No wonder your run feels difficult – you are not only carrying the weight of the world on your shoulders, but your physical body is breaking down.

It is true that many/most of us use running as a means of relieving stress. And, it works. However, when we start our runs already very stressed out, our energy level and physical sensations may be gravely affected. Just be prepared.

3. You Didn’t Sleep Last Night – I am sure I don’t have to tell you how important sleep is. In fact, I wrote an article on the effects that lack of sleep has on running performance (view it HERE).  Basically, without proper sleep, your body doesn’t  recover as well from previous workouts. Your immune system can become compromised making your more susceptible to illness. And guess what? You simply FEEL MORE TIRED when you try to run (<I am so incredibly smart).

4. You Overindulged Last Night – I don’t know about you, but I run much better when I’ve paid attention to my my eating the night before and the hours leading up to my run. It’s not rocket science to know that your body has to work harder to digest fatty, heavy foods than it does leaner, lighter foods. Also, richer roods can lead to more stomach upset, which can absolutely cause you to feel sluggish during your run (and to maybe have to make more pit stops). Other items such as dairy-based foods, berries, chocolate and alcohol can also be difficult to digest and cause heartburn and acid reflux (and keep in mind that even healthy foods like broccoli and cabbage can lead to stomach distress/gas).

5. You Have a Bad Attitude Today– Let’s face it. Some days you just do not feel like being out there. That’s just human nature. However, it is amazing how quickly those negative thoughts affect your physical well being and immediately zap your energy.

In my case, I fell prey to numbers 1, 2, 3 & 5 during my 5K race.

The good news is that 97.6% of bad runs are followed by good runs (I made that up, but I am sure it is true). I think this is because the sucky run was so sucky that your expectations for the next run are LOW. Having low expectations can sometimes be a good thing because you are usually pleasantly surprised. The moral of the story is - don’t get discouraged. Some runs are just harder than others. Control what you can (sleep, hydration, fueling, attitude) and keep pushing on.

When was your last sucky run?


Monday, December 8, 2014

Eddie Bauer Performance Wear Review

What do you think of when you think “Eddie Bauer?” Comfy slippers worn by a fire, fur-lined down vests and quality flannel shirts, right? Well, now you can think of Eddie Bauer when you dream about running because EB performance wear is here!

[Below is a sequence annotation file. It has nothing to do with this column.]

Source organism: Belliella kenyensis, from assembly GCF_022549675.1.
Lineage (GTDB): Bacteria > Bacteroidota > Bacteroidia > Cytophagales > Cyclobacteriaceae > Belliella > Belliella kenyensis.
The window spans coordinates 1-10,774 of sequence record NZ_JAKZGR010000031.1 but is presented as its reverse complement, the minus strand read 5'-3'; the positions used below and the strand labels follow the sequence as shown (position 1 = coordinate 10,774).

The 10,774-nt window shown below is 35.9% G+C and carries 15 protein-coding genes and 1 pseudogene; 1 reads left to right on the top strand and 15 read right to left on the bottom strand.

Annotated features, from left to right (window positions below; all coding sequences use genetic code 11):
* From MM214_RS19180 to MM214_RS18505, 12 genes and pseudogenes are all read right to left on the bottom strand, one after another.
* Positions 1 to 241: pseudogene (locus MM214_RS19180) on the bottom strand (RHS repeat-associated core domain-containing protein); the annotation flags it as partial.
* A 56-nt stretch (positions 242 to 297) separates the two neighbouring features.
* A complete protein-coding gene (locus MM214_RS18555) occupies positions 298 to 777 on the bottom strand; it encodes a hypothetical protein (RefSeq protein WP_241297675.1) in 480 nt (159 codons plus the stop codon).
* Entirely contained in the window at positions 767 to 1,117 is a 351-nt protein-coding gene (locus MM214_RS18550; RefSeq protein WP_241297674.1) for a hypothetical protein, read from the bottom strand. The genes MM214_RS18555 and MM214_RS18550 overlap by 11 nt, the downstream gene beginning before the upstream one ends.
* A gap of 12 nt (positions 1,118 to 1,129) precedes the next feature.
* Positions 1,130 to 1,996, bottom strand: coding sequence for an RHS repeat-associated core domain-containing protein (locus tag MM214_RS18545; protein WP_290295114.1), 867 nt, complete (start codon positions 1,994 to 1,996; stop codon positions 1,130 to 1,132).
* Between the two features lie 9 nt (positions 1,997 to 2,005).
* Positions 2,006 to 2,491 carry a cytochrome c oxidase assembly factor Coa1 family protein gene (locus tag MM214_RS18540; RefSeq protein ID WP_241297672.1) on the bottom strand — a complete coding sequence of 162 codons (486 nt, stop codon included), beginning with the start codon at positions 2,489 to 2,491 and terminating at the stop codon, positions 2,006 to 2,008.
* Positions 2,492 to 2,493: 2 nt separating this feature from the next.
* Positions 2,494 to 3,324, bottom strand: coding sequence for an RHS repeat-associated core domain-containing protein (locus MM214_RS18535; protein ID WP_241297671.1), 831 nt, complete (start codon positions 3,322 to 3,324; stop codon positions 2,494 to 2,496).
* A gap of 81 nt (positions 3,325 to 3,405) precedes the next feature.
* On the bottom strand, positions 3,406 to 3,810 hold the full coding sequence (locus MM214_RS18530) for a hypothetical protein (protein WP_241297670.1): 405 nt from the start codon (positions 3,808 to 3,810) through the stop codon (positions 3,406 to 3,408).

Here are just a few of the many items offered (and the ones I tested):


First up is the Hangfire Pro Hooded Jacket (MSRP: $129).


Living in Colorado where mother nature can be an unpredictable bitch, I have a wide assortment of running clothes. One item that I lacked, however, was a running jacket that worked for very cold temps (under 20 degrees), but had some breathability. Enter the Hangfire jacket. I tried this for the first time when we had an arctic blast of snow and zero degree temps (and when I did my best to look like a boy).


The jacket is form fitting, yet is easily worn over multiple layers. It has a fleece-lined hood that can be worn under a helmet for cycling, skiing, etc. When fully zipped, it has a high neck that can protect the bottom of the face. I would highly recommend this jacket as your go-to cold weather running choice. You really only need one quality item like this, so why not get the best?

Next, I’ve got the Incendiary 1/4 Zip Pullover (MSRP: $70). This is a wicking base layer that is designed to be worn against the skin to generate heat. This is designed to have a snug fit that does not impair mobility. In terms of aesthetics, I really love the length of this pullover. Some running tops can be short and hit just below my waistband. This one goes a few inches longer, allowing for greater warmth but also covering my butt, which no one needs to see anyway.

It is hard to tell from the picture, but there is a subtle striped design on this pullover, which gives it a unique flair. It also comes in green, bright blue and plum. In regards to size, this could fit me a bit tighter, so I should have gone with x-small, not small. Keep that in mind if you order.

This is my best effort to look like I am a magazine model since I will never be one.